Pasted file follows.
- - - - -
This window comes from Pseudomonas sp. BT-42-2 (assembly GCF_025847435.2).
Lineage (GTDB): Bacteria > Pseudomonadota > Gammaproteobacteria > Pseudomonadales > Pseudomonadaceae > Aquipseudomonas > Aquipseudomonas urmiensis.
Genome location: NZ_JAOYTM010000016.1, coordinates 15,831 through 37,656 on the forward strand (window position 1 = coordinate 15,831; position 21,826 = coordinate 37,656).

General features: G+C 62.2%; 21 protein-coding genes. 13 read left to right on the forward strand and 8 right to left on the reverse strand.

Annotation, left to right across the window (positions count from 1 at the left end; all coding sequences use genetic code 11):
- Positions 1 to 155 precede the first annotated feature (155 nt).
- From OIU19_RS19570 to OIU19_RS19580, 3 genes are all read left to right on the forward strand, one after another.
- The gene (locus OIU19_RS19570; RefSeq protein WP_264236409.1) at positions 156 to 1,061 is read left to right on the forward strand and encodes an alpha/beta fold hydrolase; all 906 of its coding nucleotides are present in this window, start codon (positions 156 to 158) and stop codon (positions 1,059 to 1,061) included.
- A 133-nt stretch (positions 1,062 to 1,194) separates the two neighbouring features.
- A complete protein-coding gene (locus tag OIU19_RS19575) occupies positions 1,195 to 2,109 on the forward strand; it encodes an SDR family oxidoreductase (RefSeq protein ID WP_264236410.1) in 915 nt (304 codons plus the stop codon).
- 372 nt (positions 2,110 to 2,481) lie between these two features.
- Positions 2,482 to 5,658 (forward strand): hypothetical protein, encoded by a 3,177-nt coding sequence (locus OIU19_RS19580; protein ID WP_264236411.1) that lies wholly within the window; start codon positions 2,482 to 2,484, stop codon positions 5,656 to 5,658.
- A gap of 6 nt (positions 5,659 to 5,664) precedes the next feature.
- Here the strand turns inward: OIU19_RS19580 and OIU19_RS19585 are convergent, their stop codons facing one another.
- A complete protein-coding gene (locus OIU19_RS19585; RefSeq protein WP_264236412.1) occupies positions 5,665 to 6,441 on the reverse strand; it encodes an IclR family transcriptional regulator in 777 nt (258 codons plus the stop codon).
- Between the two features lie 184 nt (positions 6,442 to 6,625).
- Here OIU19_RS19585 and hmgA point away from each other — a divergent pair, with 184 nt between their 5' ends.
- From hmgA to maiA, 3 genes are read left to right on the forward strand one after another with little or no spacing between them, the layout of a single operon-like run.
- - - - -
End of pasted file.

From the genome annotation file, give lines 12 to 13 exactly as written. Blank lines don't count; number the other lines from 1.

- Positions 2,482 to 5,658 (forward strand): hypothetical protein, encoded by a 3,177-nt coding sequence (locus OIU19_RS19580; protein ID WP_264236411.1) that lies wholly within the window; start codon positions 2,482 to 2,484, stop codon positions 5,656 to 5,658.
- A gap of 6 nt (positions 5,659 to 5,664) precedes the next feature.